POINT LOOKOUT -- Captain Bruce Scheible at Scheible's Fishing Center fished the Northwest Middle Grounds where he caught stripers up to 24 inches and bluefish up to 4 pounds. Captain Paul Kellam, skipper of the Patty Lee, fished the same area, caught his limit of stripers, then moved to the Mud Leads, where he found good numbers of weakfish up to 4 pounds.

TANGIER SOUND -- The Crisfield charter fleet has been chumming south of the Target Ship American Mariner over depths of 25 to 30 feet. Most captains reported limit catches of stripers up to 22 inches, bluefish up to 7 pounds and good numbers of weakfish. Bottom-fishing in Tangier Sound was a hit or miss situation. Most the croaker and spot have migrated out to the bay's eastern channel edge, but there are good numbers of stripers and speckled trout lurking in the shallows of Smith and Fox islands.

CAPE CHARLES -- Cris's Bait & Tackle reported good numbers of big croaker still linger among the Chesapeake Bay Bridge Tunnel's pilings and man-made islands, where bottom-fished squid strips lured fish to 3 1/2 pounds. While large numbers of flounder were reported at Cape Charles near Plantation Flats, most of these fish measured less than the current 16-inch minimum size. Weakfish up to 5 pounds are plentiful near Kiptopeke and a few tautog were reported among the nearby concrete Liberty ships.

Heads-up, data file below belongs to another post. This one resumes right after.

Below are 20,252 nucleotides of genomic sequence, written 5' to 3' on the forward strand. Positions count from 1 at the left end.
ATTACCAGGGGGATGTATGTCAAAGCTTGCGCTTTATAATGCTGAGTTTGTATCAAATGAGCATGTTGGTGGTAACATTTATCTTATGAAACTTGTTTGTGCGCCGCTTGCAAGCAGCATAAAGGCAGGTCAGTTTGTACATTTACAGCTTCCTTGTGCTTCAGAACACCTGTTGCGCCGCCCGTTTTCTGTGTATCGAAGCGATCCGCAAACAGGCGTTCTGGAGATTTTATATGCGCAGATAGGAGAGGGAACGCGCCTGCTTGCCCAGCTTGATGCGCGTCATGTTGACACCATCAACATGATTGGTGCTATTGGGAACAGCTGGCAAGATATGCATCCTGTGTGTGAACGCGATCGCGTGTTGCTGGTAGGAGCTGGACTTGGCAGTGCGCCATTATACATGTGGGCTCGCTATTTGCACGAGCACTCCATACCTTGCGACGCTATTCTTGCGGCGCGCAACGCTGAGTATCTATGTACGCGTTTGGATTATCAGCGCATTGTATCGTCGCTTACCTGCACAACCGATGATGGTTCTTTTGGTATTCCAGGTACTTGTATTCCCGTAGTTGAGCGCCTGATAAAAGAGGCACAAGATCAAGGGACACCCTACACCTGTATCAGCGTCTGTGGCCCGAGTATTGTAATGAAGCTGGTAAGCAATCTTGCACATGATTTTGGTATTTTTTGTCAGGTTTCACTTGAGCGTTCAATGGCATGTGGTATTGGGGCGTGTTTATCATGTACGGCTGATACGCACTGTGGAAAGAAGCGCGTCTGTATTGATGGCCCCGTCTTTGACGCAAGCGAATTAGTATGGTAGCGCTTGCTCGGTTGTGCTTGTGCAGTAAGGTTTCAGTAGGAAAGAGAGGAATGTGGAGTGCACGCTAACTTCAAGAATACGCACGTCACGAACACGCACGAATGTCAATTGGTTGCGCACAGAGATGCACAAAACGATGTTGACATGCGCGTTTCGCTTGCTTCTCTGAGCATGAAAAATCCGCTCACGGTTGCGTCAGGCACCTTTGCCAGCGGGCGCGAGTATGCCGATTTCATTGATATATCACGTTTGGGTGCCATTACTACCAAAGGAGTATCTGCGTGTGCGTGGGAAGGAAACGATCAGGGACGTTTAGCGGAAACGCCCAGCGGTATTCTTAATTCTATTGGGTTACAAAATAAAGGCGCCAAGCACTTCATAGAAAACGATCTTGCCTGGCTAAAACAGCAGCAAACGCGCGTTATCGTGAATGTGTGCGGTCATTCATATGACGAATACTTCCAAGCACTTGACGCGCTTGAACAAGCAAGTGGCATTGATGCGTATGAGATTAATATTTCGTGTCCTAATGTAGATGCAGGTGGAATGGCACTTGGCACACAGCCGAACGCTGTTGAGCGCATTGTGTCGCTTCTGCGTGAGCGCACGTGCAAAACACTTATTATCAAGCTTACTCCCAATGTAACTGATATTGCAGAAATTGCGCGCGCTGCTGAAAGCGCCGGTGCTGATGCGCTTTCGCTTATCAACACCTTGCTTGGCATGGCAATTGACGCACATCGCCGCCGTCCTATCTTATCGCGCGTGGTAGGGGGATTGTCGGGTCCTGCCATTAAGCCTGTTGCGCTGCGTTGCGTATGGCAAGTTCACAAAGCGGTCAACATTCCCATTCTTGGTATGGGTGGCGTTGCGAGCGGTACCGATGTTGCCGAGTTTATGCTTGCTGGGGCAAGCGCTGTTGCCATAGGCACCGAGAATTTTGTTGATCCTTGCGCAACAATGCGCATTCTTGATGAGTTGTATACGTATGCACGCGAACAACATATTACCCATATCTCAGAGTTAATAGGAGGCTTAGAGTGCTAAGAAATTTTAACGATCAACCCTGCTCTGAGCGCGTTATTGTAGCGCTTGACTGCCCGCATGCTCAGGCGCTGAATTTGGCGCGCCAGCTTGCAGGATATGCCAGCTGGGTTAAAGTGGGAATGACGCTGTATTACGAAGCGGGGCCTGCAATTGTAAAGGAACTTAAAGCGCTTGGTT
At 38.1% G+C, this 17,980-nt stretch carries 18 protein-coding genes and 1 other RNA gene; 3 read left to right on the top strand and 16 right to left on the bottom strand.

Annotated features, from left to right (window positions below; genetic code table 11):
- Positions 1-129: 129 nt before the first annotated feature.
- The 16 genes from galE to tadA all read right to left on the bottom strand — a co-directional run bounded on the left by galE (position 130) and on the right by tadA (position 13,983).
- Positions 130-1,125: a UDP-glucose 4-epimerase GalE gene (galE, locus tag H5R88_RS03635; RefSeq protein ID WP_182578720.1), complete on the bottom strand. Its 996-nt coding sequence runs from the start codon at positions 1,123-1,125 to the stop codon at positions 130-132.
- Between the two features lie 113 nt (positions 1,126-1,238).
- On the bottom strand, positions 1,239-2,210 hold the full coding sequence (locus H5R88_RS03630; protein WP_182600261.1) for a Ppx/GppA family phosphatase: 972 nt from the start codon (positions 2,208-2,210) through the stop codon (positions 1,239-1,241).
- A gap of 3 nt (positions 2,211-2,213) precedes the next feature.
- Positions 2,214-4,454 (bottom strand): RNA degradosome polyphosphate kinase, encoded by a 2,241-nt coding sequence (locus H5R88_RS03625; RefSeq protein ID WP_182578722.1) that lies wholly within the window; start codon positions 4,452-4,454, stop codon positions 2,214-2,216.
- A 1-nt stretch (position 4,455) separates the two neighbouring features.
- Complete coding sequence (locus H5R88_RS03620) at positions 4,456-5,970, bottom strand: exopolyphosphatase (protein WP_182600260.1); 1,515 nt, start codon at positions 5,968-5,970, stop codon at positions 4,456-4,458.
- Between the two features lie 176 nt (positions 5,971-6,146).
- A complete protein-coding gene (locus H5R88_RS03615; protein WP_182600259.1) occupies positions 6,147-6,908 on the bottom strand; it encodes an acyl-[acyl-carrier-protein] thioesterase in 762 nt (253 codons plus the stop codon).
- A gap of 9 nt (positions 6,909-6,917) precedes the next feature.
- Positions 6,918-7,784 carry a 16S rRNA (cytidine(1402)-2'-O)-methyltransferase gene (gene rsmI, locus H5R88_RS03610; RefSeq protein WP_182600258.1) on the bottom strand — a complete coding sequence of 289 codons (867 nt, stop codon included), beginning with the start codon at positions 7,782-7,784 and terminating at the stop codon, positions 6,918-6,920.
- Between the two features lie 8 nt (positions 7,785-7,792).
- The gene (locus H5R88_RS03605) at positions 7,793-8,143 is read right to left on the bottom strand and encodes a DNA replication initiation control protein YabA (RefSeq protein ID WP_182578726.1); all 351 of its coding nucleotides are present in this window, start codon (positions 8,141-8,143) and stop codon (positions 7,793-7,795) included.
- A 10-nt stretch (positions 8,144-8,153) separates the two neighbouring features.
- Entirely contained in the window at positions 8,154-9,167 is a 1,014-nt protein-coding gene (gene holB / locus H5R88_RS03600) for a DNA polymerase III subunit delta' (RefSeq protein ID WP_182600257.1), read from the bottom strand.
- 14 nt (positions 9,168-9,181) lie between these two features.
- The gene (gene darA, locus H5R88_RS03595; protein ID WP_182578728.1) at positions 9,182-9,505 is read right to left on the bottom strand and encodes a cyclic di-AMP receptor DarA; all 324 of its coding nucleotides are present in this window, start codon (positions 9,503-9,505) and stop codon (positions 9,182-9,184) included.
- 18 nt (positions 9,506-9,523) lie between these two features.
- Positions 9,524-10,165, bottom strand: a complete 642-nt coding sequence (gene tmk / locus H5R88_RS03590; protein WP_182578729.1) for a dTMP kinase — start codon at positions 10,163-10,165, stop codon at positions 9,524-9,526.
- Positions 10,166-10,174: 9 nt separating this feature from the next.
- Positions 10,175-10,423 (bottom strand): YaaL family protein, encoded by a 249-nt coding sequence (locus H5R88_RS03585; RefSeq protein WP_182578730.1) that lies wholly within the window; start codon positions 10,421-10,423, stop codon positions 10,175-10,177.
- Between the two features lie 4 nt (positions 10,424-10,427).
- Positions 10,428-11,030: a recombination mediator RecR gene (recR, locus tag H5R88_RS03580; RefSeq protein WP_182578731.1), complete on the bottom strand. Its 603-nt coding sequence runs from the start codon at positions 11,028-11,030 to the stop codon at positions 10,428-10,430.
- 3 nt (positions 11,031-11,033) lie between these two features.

Atlantic Coast

OCEAN CITY -- Captain Bob Gowar at Ocean City Fishing Center said anglers fishing aboard the Ocean City Princess caught large numbers of sea bass up to 4 pounds while fishing the inshore wrecks with squid strips. Scattered catches of tog were also made, however, most of the tog are still lurking among the inshore jetties and wrecks. Bob said anglers should call ahead to make reservations this time of year, just to be on the safe side. The boat will continue operation until the week before Christmas. Barbara Baker at Delmarva Sports Center said a 40-inch, 22-pound striper was caught from the U.S. 50 Bridge by Darryl Kowaleziocz of Willards, Md., while casting a bucktail. Baker said more stripers than weakfish were caught during the past week, and there are still tog and sheepshead in the inlet. Sue Foster at Oyster Bay Tackle and Fenwick Tackle said the surf is still loaded with bluefish and a few puppy drum. However, kingfish, weakfish and flounder may be somewhat scarce after the passage of our latest hurricane.

Hear updates on this week's hottest fishing spots by calling Post-Haste at 202/334-9000 and entering category 3474 (FISH). Fishing columnist Gary Diamond files audio reports weekly. The call is free wherever 202 area codes are free. From Prince William County call 690-4110.